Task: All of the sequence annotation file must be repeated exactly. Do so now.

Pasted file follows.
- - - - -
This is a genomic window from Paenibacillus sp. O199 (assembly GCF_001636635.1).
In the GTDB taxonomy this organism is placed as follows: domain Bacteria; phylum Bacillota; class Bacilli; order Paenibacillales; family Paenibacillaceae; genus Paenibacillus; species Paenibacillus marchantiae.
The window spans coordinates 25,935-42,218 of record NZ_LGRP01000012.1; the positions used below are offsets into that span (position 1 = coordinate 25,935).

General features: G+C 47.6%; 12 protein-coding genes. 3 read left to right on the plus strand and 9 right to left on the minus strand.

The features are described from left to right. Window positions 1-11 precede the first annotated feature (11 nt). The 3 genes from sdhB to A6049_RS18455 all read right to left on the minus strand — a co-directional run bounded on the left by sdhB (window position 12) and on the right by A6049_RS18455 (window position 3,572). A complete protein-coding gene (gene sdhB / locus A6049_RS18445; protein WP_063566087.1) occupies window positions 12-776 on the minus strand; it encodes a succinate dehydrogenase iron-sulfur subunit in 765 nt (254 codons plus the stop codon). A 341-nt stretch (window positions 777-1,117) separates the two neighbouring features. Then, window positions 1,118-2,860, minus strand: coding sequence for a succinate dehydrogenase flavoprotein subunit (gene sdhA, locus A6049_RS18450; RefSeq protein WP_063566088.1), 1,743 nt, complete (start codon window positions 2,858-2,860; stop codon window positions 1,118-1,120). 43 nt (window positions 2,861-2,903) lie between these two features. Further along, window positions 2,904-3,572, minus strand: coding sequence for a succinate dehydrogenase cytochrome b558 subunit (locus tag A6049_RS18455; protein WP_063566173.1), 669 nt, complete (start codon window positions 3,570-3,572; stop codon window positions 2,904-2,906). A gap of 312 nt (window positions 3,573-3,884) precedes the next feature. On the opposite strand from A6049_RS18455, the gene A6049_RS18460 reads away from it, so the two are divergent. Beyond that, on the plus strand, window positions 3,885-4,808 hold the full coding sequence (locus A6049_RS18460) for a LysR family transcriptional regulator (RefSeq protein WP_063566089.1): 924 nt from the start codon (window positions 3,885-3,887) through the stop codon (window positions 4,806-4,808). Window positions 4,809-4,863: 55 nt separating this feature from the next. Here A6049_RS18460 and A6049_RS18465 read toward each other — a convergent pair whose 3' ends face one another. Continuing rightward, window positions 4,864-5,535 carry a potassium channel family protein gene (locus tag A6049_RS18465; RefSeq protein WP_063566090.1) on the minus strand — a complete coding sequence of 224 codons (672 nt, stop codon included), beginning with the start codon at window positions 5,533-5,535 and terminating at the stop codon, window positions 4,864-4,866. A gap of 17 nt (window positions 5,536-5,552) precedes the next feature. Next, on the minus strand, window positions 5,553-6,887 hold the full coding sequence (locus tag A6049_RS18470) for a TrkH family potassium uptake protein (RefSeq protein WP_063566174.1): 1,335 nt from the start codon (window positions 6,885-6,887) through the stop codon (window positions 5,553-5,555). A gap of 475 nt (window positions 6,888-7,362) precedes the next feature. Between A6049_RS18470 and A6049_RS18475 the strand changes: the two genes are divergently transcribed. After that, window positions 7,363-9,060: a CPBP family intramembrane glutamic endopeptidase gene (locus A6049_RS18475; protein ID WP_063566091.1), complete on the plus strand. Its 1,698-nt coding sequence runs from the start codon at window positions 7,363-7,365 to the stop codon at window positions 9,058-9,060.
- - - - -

This is a genomic window from Paenibacillus sp. O199 (assembly GCF_001636635.1).
In the GTDB taxonomy this organism is placed as follows: domain Bacteria; phylum Bacillota; class Bacilli; order Paenibacillales; family Paenibacillaceae; genus Paenibacillus; species Paenibacillus marchantiae.
The window spans coordinates 25,935-42,218 of record NZ_LGRP01000012.1; the positions used below are offsets into that span (position 1 = coordinate 25,935).

General features: G+C 47.6%; 12 protein-coding genes. 3 read left to right on the plus strand and 9 right to left on the minus strand.

The features are described from left to right. Window positions 1-11 precede the first annotated feature (11 nt). The 3 genes from sdhB to A6049_RS18455 all read right to left on the minus strand — a co-directional run bounded on the left by sdhB (window position 12) and on the right by A6049_RS18455 (window position 3,572). A complete protein-coding gene (gene sdhB / locus A6049_RS18445; protein WP_063566087.1) occupies window positions 12-776 on the minus strand; it encodes a succinate dehydrogenase iron-sulfur subunit in 765 nt (254 codons plus the stop codon). A 341-nt stretch (window positions 777-1,117) separates the two neighbouring features. Then, window positions 1,118-2,860, minus strand: coding sequence for a succinate dehydrogenase flavoprotein subunit (gene sdhA, locus A6049_RS18450; RefSeq protein WP_063566088.1), 1,743 nt, complete (start codon window positions 2,858-2,860; stop codon window positions 1,118-1,120). 43 nt (window positions 2,861-2,903) lie between these two features. Further along, window positions 2,904-3,572, minus strand: coding sequence for a succinate dehydrogenase cytochrome b558 subunit (locus tag A6049_RS18455; protein WP_063566173.1), 669 nt, complete (start codon window positions 3,570-3,572; stop codon window positions 2,904-2,906). A gap of 312 nt (window positions 3,573-3,884) precedes the next feature. On the opposite strand from A6049_RS18455, the gene A6049_RS18460 reads away from it, so the two are divergent. Beyond that, on the plus strand, window positions 3,885-4,808 hold the full coding sequence (locus A6049_RS18460) for a LysR family transcriptional regulator (RefSeq protein WP_063566089.1): 924 nt from the start codon (window positions 3,885-3,887) through the stop codon (window positions 4,806-4,808). Window positions 4,809-4,863: 55 nt separating this feature from the next. Here A6049_RS18460 and A6049_RS18465 read toward each other — a convergent pair whose 3' ends face one another. Continuing rightward, window positions 4,864-5,535 carry a potassium channel family protein gene (locus tag A6049_RS18465; RefSeq protein WP_063566090.1) on the minus strand — a complete coding sequence of 224 codons (672 nt, stop codon included), beginning with the start codon at window positions 5,533-5,535 and terminating at the stop codon, window positions 4,864-4,866. A gap of 17 nt (window positions 5,536-5,552) precedes the next feature. Next, on the minus strand, window positions 5,553-6,887 hold the full coding sequence (locus tag A6049_RS18470) for a TrkH family potassium uptake protein (RefSeq protein WP_063566174.1): 1,335 nt from the start codon (window positions 6,885-6,887) through the stop codon (window positions 5,553-5,555). A gap of 475 nt (window positions 6,888-7,362) precedes the next feature. Between A6049_RS18470 and A6049_RS18475 the strand changes: the two genes are divergently transcribed. After that, window positions 7,363-9,060: a CPBP family intramembrane glutamic endopeptidase gene (locus A6049_RS18475; protein ID WP_063566091.1), complete on the plus strand. Its 1,698-nt coding sequence runs from the start codon at window positions 7,363-7,365 to the stop codon at window positions 9,058-9,060.